Start your own seeds indoors with a windowsill propagation kit. This type of kit includes everything you need to sprout a crop of basil or chives for a windowsill herb garden. The covers for the containers provide a greenhouse effect, but also offer the option of venting open to prevent heat and moisture build up.
Foliage plants can dress a windowsill with strong color when you choose a mix like this line up: variegated ivy (Hedera), purple passion plant (Gynura), variegated Schefflera, pink Hemigraphis and variegated Dracaena. Elevate your indoor plants by slipping them into white cache pots for an elegant look.
If a grow light is out of the budget for starting seeds, a windowsill can work instead. To help your seeds germinate, place them in a spot that stays consistently warm — on top of the fridge or a radiator are good options. Shift them to the sunniest south-facing windowsill you’ve got as soon as a bit of green is showing above the soil line. If your windowsill is drafty or cold, lay down a towel or old t-shirt like a blanket and then set your pots on top.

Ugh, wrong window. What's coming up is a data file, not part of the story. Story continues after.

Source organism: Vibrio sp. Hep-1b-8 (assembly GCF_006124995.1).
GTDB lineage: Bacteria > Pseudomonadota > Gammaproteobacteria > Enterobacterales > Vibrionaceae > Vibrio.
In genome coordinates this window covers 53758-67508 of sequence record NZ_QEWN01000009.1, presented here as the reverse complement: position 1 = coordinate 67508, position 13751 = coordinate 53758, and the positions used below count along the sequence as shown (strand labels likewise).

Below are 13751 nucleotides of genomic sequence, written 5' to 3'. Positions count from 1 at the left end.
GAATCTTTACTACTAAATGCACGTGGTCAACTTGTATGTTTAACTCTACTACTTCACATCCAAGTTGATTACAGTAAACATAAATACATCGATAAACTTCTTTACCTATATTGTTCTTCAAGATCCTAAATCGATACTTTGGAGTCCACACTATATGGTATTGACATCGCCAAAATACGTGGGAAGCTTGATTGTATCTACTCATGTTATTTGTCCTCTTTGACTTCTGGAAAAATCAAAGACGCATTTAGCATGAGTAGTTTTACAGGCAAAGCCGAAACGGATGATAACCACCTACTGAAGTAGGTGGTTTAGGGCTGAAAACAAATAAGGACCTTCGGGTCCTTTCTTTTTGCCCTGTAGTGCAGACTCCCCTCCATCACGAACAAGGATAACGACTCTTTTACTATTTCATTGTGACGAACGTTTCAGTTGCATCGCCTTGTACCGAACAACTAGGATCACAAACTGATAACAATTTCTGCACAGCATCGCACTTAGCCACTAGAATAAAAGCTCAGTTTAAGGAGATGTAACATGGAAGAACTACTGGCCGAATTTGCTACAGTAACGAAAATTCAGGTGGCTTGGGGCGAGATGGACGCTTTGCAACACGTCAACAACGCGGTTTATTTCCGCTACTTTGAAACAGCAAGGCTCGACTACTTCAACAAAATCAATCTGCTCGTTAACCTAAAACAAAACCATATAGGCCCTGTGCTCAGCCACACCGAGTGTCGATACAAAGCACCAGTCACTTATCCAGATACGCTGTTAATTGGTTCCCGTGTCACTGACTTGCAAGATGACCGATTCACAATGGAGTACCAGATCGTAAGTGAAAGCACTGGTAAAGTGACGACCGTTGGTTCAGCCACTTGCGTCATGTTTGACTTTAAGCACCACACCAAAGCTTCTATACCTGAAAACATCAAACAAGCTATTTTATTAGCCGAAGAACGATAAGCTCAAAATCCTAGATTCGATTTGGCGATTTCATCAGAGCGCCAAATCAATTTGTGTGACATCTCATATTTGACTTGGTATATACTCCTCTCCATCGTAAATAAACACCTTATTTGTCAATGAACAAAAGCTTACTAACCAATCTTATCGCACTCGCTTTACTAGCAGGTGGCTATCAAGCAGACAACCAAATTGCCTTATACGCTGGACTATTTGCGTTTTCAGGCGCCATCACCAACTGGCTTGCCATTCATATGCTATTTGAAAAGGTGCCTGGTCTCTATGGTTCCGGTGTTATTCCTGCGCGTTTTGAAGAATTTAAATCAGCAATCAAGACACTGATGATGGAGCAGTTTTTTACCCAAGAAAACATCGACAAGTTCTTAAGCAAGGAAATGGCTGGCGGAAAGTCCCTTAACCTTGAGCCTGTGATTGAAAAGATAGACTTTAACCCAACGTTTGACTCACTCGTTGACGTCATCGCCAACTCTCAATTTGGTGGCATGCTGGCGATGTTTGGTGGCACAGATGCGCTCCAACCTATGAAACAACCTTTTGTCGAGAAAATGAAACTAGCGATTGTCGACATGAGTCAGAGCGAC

A south-facing window is your idea
Eclectic objects resting on an architectural balustrade console and deep windowsill in the living room include a pair of seventeenth-century Tunisian marble vessels, French gold dore candlesticks and an eighteenth-century Venetian damask coffer. Simple linen sheers informally frame the windows.
HGTV's Design on a Dime transformed this roomy kitchen with small cottage charm. Baby blue cabinets and stark white walls are paired for high contrast. A small stand-alone island and container garden on the windowsill are cozy accents.
This bedroom corner, designed by Gregory Augustine, provides a comfortable spot to rest and read in the afternoon. Artwork was interestingly hung below the windowsill to be enjoyed at eye level while seated.